In some situations, you may need intruder alarms with a comparable grade across your site. However, there is no obligation to install the same alarm grade throughout a property. You might, for example, have grade one alarms in some zones, grade two alarms for key buildings, and grade three alarms covering restricted-access areas.

alarm servicing control panel

Choosing an Intruder Alarm With an Appropriate Grade

While you may have a clear idea of the alarm system most appropriate for your property, we often recommend carrying out a full site risk assessment before you move forward. Security consultants may identify risks, concealed entry points or gaps in your security coverage that are not immediately apparent.

Grade One Intruder Alarms

Generally, a grade one intruder alarm is suited to a residential or domestic property with minimal break-in risks. Some buildings may be subject to more stringent requirements depending on the insurance provider or where there is a perceived elevated risk, such as in a multi-tenant property.

Grade Two Intruder Alarms

Grade two alarms are most commonly used within residential homes where the owner or landlord requires greater assurance. They are also installed in commercial premises where the risk of a break-in is determined to be low. Low-risk business sites might include a florist or a beauty salon where there is little cash or assets with a high monetary value left on-site.

Grade Three Intruder Alarms

Businesses that tend to carry, stock or store more valuable items or have a higher value of money within a till often require a grade-three intruder alarm. That might include newsagents and high-street shops, particularly those that stock items commonly targeted by thieves – think alcohol, cigarettes, electronics and in-store ATMs.

Grade Four Intruder Alarms

Finally, a grade four intruder alarm can be used in residential settings where there is a very high risk of an organised criminal break-in, such as where an occupant is a public figure. Commercial properties at extreme risk of illegal activity, such as banks, bonded warehouses, art galleries with high-value pieces, or jewellers or goldsmiths, also require grade four alarms.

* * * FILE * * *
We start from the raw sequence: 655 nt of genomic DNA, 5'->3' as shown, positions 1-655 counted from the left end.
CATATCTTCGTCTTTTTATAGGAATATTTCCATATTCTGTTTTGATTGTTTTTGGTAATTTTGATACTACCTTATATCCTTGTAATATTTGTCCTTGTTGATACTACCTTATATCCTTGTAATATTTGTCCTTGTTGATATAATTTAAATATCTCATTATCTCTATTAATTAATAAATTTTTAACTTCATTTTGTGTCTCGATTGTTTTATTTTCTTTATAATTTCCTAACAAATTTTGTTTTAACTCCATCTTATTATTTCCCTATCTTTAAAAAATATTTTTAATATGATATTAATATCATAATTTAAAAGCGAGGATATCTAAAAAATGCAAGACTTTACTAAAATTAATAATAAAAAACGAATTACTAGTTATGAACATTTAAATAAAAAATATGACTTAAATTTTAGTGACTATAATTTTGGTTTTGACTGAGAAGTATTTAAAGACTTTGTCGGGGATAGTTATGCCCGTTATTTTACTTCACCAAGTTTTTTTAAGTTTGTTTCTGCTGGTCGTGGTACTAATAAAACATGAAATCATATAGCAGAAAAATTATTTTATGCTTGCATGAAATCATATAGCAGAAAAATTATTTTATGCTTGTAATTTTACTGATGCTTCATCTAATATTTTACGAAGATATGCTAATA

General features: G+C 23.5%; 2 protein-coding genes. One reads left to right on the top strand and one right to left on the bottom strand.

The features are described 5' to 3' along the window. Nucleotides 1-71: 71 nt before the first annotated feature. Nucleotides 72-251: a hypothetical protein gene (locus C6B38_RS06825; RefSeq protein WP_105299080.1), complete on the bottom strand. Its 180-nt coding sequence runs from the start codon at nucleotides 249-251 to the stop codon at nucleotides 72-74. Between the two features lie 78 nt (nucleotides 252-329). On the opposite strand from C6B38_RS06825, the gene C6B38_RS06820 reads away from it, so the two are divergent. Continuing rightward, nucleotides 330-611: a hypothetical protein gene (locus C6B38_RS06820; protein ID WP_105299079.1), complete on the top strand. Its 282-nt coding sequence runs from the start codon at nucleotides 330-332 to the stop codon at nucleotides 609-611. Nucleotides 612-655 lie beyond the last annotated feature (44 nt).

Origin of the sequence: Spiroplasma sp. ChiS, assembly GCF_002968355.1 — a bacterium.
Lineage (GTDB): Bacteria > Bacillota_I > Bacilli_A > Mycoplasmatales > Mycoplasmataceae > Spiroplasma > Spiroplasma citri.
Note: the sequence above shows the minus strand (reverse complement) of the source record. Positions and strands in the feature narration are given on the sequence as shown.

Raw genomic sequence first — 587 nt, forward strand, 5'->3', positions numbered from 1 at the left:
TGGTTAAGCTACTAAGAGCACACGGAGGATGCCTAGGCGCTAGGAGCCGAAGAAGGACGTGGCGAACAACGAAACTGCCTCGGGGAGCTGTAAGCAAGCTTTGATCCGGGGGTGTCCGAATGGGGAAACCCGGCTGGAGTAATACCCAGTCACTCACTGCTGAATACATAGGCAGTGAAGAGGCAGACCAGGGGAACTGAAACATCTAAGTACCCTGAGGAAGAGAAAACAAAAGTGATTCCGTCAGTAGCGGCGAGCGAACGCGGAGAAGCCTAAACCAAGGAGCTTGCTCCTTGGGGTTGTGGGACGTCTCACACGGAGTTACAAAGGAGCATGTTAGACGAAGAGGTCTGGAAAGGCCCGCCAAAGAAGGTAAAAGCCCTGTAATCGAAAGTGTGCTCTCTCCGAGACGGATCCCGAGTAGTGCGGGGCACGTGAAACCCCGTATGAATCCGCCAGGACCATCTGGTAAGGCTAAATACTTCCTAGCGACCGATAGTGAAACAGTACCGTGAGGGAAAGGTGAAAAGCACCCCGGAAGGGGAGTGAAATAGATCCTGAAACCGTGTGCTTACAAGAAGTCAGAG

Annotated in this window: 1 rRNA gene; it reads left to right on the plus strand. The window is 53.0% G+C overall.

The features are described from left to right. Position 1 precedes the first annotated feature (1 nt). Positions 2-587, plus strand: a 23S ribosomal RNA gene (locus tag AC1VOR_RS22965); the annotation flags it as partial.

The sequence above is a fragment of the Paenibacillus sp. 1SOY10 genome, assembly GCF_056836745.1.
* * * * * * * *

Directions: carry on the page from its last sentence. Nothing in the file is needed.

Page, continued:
It is essential to note that every component within an alarm system must conform to the minimum grading standard you require. For example, if you fit a grade two detector, every aspect of your alarm system within that building will perform to grade two standards.

Maintaining and Servicing Graded Intruder Alarms

We strongly recommend you organise the appropriate maintenance and servicing to keep your intruder alarms fully operational and to avoid any deviation from the level of protection you believe your alarm systems provide.

Most businesses require one check per year for simple audible-only alarms, six-monthly alarm maintenance visits for any intruder alarm subject to monitoring through our Alarm Receiving Centre, and potentially more frequent inspections for grade four alarms responsible for protecting sites at an elevated risk.

Ian Wilson

Business Development Director – Clearway Fire and Security

Ian possesses extensive knowledge across varied sectors including, Retail, Logistics & Distribution, Healthcare, Automotive, and Leisure/Hospitality sectors. Specialising in delivering innovation, growth, and retention, he is committed to providing outsourced solutions that yield cross-business benefits. His expertise extends to leveraging technology, whether in existing setups or through the implementation of new initiatives or product innovations.